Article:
What Property Damage Occurs in a Car Accident?
If you are in a car accident, the first concern you may have is whether you have sustained personal injury. Your health should always come first above all else. There is a possibility that you have sustained only minor injuries or are uninjured. However, there may be property damage to worry about. Property damage consists of what was damaged because of the accident, whether it be the damage to your car, a phone inside your car, or whatever else that may have collided with your vehicle.
You would need to file a property damage claim to be compensated for your losses in an accident. Property damage is essentially anything damaged other than the human body. The following are some important things to know about property damage claims:
- Property damage can be covered by your insurance or the insurance of the at-fault party of the accident. Depending on what caused the damage, your property damage would be covered under liability, collision, or comprehensive insurance.
- If it were property damage to your home, you would file an insurance claim with your homeowner’s insurance. In car accidents, you file the claim either with your own auto insurance or the auto insurance of the liable party.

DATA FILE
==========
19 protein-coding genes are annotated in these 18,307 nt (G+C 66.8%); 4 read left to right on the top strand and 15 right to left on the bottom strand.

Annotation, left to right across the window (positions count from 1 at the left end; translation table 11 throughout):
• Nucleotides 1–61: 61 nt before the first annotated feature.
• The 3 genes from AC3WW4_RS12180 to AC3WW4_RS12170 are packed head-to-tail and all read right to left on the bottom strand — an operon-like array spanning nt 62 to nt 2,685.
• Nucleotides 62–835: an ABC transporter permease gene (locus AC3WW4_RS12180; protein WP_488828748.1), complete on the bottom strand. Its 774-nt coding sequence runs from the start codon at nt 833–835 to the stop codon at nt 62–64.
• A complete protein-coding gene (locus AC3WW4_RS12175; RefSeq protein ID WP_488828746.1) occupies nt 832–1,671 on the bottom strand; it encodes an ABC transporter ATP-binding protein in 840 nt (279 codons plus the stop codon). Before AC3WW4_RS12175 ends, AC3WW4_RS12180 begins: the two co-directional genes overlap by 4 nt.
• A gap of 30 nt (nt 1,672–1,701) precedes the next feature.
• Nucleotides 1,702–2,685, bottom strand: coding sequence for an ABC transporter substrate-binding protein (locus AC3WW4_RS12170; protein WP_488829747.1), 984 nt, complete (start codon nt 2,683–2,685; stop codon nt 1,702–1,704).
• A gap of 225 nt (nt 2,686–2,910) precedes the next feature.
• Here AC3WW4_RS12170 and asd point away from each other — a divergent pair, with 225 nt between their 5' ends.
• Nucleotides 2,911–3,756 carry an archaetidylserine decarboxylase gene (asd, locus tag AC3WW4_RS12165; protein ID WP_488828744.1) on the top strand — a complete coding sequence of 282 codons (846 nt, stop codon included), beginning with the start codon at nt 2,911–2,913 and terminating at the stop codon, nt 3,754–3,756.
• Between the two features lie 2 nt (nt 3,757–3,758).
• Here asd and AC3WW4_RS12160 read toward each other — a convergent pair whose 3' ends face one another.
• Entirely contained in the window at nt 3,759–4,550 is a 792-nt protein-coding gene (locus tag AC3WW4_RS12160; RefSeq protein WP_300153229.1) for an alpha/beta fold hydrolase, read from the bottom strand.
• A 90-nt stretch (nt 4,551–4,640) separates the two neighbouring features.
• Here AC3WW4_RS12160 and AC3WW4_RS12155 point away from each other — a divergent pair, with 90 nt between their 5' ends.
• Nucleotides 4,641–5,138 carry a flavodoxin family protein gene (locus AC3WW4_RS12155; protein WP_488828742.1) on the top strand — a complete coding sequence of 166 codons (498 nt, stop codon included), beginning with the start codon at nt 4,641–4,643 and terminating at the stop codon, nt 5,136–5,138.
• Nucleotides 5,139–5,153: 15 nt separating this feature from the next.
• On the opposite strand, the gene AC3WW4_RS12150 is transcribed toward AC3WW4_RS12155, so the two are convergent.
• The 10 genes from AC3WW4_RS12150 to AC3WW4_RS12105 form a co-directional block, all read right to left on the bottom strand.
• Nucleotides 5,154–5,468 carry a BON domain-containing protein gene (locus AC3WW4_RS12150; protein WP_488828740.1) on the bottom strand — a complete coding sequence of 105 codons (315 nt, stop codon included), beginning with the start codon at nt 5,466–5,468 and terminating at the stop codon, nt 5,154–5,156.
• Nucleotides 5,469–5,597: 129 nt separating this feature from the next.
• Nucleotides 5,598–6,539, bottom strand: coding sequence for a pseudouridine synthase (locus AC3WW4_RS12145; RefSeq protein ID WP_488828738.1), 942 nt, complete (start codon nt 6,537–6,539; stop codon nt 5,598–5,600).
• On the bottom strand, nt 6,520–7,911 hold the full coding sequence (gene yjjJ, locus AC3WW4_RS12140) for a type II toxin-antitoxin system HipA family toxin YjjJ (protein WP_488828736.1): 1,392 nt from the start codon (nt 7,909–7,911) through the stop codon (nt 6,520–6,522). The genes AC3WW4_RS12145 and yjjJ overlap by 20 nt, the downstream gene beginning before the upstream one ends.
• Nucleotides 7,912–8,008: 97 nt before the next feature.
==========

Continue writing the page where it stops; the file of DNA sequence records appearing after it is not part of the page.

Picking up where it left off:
- Once your claim has been filed, your insurance company will assign an insurance adjuster to your claim, who will oversee the entire process and will calculate the settlement offer.
Documenting Property Damage after a Car Accident
The amount of property damage in a car accident is a major factor in your insurance claim and will likely make up a large portion of the claim. Vehicle repairs generally take up the largest percentage of a car accident claim, but personal belongings can be damaged in a car accident and can be expensive as well, such as:
- Aftermarket radio equipment
- Electronic devices
Essentially, anything inside the vehicle during the accident could, if damaged, count as property damage. To document these items, be sure to take photographs and videos of the damage you incurred in the accident, including clear and detailed views of the belongings that were damaged. Collect documents that will support your ownership of these items as well, such as purchase receipts, which will show the value of the items.